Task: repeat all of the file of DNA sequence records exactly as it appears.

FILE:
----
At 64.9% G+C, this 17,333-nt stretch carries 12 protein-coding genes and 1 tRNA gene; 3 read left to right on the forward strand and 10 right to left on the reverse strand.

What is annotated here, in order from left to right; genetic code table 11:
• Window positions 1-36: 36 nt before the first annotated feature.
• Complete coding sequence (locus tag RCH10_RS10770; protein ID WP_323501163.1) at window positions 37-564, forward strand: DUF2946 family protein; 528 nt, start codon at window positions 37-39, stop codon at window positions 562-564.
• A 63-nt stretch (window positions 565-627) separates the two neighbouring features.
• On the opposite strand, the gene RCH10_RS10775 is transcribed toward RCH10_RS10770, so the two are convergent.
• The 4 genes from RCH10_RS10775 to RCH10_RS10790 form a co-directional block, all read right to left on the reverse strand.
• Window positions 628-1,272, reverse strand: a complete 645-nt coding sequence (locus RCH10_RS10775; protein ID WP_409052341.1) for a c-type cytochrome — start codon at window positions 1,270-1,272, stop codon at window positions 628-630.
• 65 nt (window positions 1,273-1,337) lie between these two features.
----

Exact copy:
At 64.9% G+C, this 17,333-nt stretch carries 12 protein-coding genes and 1 tRNA gene; 3 read left to right on the forward strand and 10 right to left on the reverse strand.

What is annotated here, in order from left to right; genetic code table 11:
• Window positions 1-36: 36 nt before the first annotated feature.
• Complete coding sequence (locus tag RCH10_RS10770; protein ID WP_323501163.1) at window positions 37-564, forward strand: DUF2946 family protein; 528 nt, start codon at window positions 37-39, stop codon at window positions 562-564.
• A 63-nt stretch (window positions 565-627) separates the two neighbouring features.
• On the opposite strand, the gene RCH10_RS10775 is transcribed toward RCH10_RS10770, so the two are convergent.
• The 4 genes from RCH10_RS10775 to RCH10_RS10790 form a co-directional block, all read right to left on the reverse strand.
• Window positions 628-1,272, reverse strand: a complete 645-nt coding sequence (locus RCH10_RS10775; protein ID WP_409052341.1) for a c-type cytochrome — start codon at window positions 1,270-1,272, stop codon at window positions 628-630.
• 65 nt (window positions 1,273-1,337) lie between these two features.